The rest of the paper is organized as follows: in Section II we present the motivating examples that will be used throughout of this paper. Section III presents some basic concepts regarding counting processes, repairable systems and competing risks model and objective Bayesian inference. Section IV presents the minimal repair for competing risks model and the maximum likelihood estimators of the model parameters. In Section V, we investigated s Some properties of the data are characterized and methods of estimation are studied, from a single system assuming the independence of failure modes. In Section Z we study some results when there is a lack of prior information. The case of NHPP with a power law intensity function is studied in detail with an objective Bayesian inference approach. Finally, in section W, we present the conclusion and ideas for future research.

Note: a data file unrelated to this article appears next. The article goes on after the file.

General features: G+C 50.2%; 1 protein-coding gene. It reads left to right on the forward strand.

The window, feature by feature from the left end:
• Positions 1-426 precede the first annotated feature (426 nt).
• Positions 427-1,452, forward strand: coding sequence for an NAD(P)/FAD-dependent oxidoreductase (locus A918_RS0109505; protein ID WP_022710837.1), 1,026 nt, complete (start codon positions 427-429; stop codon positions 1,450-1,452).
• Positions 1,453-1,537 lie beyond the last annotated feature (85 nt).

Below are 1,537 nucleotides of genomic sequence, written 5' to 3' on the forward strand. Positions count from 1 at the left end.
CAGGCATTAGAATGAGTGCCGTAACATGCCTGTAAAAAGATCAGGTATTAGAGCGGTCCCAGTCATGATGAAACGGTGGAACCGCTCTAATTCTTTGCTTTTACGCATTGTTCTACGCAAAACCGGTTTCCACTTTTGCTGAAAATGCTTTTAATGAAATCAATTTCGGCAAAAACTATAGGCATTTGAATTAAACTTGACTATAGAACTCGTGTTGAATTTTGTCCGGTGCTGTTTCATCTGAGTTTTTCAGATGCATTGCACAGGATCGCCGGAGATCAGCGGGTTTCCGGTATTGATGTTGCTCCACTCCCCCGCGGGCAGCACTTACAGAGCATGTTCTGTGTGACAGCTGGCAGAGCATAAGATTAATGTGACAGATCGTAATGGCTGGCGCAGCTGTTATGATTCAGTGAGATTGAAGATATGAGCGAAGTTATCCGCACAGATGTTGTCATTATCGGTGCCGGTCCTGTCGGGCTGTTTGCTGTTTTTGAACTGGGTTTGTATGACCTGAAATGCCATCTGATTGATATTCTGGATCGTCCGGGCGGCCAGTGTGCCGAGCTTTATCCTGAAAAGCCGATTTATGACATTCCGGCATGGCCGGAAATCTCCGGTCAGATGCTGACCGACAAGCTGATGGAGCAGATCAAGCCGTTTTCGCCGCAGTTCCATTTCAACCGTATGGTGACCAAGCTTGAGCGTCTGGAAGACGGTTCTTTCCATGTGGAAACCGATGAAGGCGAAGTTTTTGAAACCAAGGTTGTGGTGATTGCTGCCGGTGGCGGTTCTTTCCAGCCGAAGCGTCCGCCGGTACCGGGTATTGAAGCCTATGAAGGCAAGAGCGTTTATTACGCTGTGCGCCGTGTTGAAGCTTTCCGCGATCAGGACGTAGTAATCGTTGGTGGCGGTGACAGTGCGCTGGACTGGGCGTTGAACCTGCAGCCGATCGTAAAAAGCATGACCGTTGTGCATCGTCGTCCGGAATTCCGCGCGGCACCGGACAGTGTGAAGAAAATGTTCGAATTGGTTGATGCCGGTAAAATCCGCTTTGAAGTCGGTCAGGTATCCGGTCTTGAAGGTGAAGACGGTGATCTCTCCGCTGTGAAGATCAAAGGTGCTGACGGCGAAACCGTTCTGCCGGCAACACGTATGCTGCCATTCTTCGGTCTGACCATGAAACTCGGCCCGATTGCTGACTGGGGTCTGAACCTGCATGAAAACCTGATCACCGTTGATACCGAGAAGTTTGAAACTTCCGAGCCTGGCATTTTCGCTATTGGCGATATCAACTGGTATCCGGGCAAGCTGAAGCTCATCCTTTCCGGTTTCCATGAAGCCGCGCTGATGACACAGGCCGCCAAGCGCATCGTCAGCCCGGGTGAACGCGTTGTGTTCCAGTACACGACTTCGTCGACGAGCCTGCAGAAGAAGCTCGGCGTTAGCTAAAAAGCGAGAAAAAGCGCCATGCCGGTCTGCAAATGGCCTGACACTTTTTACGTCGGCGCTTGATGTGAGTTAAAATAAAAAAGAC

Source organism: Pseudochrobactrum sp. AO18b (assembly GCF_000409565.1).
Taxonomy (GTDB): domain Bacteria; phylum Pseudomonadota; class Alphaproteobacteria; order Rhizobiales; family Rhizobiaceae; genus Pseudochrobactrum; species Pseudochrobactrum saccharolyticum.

## Ii Motivating Data

Table I shows failure times and causes for a sugarcane harvester during a crop. This machine harvest an average of 20 tons of sugarcane per hour and its malfunction can lead to major losses. It can fail due to either malfunction of electrical components, of the engine or of the elevator, which are denoted as Cause 1, 2 and 3 respectively in Table I. There are 10, 24 and 14 failures for each of these causes. During the harvest time that comprehends 254 days the machine operates on a 7x24 regime. Therefore, we will assume that each repair is minimal (i.e. it leaves the machine at exactly the same condition it was right before it failed) and that data collection time truncated at T = 254 days. The recurrence of failure causes is shown in Figure 1.